Technology Cards Against Humanity writers battling a computer to keep their jobs

01:35  30 november  2019
01:35  30 november  2019 Source:   cnet.com

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The creators of Cards Against Humanity are back for their annual Black Friday stunt, and this one is delightfully dystopian. Starting at 11AM ET today and lasting for the next 16 hours, the human writers of the For Black Friday, we taught a computer how to write Cards Against Humanity cards .

The job will be remote with a pay of /hour but on an as-needed basis. PHILADELPHIA (CBS) — Whether they’re dad jokes, poop jokes, or mischievous jokes – Cards Against Humanity is looking for writers to contribute their best material. The winner of that round gets to keep the black card .

The risque party game Cards Against Humanity is famous for its holiday stunts. In 2016, the company dug a hole to nowhere, in 2017 it bought up land to try to stop the US-Mexico border wall, and in 2018, it sold everything from cars to diamonds at huge discounts.

a close up of a card: The holidays got a whole lot weirder thanks to Cards Against Humanity.© Twitter

The holidays got a whole lot weirder thanks to Cards Against Humanity.

This year, the stunt hits a little close to home for the employees who write the Cards Against Humanity game cards. Beginning on Black Friday morning, the writers are competing against a computer to see who can write a more popular card pack.

"This year for Black Friday, we taught a computer how to write Cards Against Humanity cards," the company announced. "Now we put it to the test. Over the next 16 hours, our writers will battle this powerful card-writing algorithm to see who can write the most popular new pack of cards. If the writers win, they'll get a $5,000 holiday bonus. If the A.I. wins, we'll fire the writers."

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Makers of party game livestream a backhoe digging a gigantic hole somewhere in the US, saying ‘as long as money keeps coming in, we’ll keep digging’.

On Thursday, Cards Against Humanity gave all of its factory workers in China a week’s paid holiday. In a letter to members, it wrote : “While our factory provides Those who paid for the gift received an envelope with photos and letters from the staff of the factory, detailing what they did on their vacations.

This might make more sense if you're familiar with Cards Against Humanity's rules. One player draws a fill-in-the-blank card, and the players all pick a card from their hands with a weird/goofy/dirty word or phrase, and the first player picks the best fit. So the jumbled phrases that sometimes come from an AI ("illegal dentistry") kind of work when inserted into a CAH deck. (They also work in Taylor Swift songs.)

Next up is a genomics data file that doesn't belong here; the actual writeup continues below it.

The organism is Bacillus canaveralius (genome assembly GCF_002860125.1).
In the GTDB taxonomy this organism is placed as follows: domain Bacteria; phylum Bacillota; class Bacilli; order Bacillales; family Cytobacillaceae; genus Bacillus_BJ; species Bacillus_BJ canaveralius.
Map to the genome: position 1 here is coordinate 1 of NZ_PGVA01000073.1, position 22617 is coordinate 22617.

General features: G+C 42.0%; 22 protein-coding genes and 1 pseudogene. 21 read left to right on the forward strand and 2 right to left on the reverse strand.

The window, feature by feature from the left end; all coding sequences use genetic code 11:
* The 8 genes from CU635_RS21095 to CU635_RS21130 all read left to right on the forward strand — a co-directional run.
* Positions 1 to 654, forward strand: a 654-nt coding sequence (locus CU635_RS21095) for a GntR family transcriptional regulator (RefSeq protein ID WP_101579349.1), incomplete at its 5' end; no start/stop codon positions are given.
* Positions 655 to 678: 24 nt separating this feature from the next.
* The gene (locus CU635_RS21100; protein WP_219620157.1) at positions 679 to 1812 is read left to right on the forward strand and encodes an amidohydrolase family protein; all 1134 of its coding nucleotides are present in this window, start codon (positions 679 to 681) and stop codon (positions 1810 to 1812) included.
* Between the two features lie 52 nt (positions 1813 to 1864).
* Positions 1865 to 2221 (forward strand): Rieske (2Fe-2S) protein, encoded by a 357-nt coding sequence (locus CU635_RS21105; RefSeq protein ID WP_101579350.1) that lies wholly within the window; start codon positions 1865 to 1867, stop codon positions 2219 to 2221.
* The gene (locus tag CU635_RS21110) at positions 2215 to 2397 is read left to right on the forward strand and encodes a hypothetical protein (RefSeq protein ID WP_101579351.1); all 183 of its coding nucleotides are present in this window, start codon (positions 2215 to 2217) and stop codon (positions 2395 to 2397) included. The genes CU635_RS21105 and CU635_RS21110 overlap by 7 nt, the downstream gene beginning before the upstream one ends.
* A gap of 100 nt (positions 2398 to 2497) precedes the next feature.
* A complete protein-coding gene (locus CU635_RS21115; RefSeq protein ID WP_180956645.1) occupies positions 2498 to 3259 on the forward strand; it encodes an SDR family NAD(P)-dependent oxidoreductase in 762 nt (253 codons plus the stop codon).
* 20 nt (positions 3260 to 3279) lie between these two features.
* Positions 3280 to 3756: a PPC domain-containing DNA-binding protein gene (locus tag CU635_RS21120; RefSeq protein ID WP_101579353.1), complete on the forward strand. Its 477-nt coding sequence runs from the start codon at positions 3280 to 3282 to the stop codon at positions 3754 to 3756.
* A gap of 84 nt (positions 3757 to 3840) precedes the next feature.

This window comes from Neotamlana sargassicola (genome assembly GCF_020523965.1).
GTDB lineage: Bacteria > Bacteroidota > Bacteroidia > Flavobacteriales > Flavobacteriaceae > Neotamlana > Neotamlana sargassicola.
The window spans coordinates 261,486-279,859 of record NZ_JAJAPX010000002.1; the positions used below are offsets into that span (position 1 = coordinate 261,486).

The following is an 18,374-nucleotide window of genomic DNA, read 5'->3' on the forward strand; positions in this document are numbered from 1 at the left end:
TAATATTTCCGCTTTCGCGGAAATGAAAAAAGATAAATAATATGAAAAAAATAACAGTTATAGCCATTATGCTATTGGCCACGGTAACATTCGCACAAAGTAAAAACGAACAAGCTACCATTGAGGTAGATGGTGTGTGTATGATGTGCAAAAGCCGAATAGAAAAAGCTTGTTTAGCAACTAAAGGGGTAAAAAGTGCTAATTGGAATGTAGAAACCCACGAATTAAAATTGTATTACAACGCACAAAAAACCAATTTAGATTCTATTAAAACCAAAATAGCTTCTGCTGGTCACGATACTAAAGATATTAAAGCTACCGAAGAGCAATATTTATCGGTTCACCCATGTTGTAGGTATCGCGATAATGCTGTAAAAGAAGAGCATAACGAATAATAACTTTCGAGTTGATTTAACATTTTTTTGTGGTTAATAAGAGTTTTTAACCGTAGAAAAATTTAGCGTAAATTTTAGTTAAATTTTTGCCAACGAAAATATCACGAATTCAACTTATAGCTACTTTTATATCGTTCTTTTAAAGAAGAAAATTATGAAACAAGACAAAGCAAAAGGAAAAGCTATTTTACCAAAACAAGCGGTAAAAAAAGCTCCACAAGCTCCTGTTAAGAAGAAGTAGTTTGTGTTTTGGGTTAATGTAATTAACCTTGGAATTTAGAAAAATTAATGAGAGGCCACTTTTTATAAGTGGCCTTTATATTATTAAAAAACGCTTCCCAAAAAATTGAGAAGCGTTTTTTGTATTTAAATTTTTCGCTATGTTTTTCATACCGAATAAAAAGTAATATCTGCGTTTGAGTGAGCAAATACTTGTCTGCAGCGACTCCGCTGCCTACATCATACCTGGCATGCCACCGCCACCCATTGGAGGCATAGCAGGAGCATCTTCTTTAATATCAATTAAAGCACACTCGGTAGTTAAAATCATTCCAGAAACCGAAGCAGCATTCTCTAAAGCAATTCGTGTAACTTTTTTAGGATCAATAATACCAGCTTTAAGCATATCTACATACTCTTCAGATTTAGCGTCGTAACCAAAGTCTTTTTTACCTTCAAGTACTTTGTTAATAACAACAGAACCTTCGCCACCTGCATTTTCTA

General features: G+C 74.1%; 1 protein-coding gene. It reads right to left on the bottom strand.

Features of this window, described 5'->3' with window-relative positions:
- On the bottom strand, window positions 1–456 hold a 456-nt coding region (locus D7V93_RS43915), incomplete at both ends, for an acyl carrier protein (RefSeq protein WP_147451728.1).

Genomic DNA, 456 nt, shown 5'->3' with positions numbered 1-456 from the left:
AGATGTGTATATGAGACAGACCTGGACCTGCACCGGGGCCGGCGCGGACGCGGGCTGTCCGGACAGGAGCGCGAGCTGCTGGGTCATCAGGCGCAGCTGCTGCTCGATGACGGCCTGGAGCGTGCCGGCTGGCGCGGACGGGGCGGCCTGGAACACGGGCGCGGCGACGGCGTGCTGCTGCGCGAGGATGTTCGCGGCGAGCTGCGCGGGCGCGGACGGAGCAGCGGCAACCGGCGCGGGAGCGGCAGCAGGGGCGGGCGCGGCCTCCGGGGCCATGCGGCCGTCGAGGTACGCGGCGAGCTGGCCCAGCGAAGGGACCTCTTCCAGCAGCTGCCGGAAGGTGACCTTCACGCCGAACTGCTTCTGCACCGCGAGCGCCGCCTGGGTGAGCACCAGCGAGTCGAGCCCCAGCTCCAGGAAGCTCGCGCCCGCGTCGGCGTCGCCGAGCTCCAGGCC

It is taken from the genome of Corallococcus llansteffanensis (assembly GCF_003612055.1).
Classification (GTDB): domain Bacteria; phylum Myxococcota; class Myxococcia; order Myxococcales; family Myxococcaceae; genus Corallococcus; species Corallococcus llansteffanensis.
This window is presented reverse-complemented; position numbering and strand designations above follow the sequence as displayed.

Four hours into the competition, the writers held a slight lead. One card written by the computer reads, "Kim Kardashian , but with spider legs," and one from the humans reads, "Being terrified of a single bee."

You can track the competition on the company's site, where anyone can upvote and downvote the new cards coming from both the humans and the AI.  And if you're wondering how the AI works, scroll down in the FAQ to unroll a full explanation.

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(WARNING: Cards Against Humanity is an adult themed game, and includes lots of rude language. Can writing a Medium post validate the time you spent training a computer to say dirty words? I could keep going but it’s clear that even the cherry picked best examples of black cards make very

( Cards Against Humanity ). For those who haven’t played, the game consists of white cards that players use to fill in the same blank created by one of the black cards . The combination can be silly, vile, shocking or hilarious, and the player who chose the black card gets to judge the white cards

The game company is posting regular updates on social media. In an updated posted around 12:15 p.m. PT, things were looking good for the humans. "With 12 hours left to go, the writers retain a slight lead and are now eating tacos," the company said in a tweet.

But as a tweet to the company points out, computers might have the advantage when it comes to food breaks. "The machine doesn't waste time eating tacos!!!!" one Twitter user said.

In typical Cards Against Humanity fashion, the company has written a pretty hilarious FAQ explaining the questions you might have about the stunt. There's even an Andrew Yang joke, if you scroll all the way down.

"What does this have to do with Black Friday?" one question asks. And the answer? "This whole thing is an elaborate stunt to get attention and make money while overworking our employees. Isn't that what Black Friday is all about?"

Another asks, "Are you really going to fire the writers if they lose today?" And the answer? "No, we're not monsters! We'll wait until after the holidays."

Both packs can be ordered for $5 each, whether you're supporting humanity by buying the writers' pack, or preparing to welcome our new AI overlords by buying the one created by the computer.

Originally published Nov. 29, 2:15 p.m. PT.

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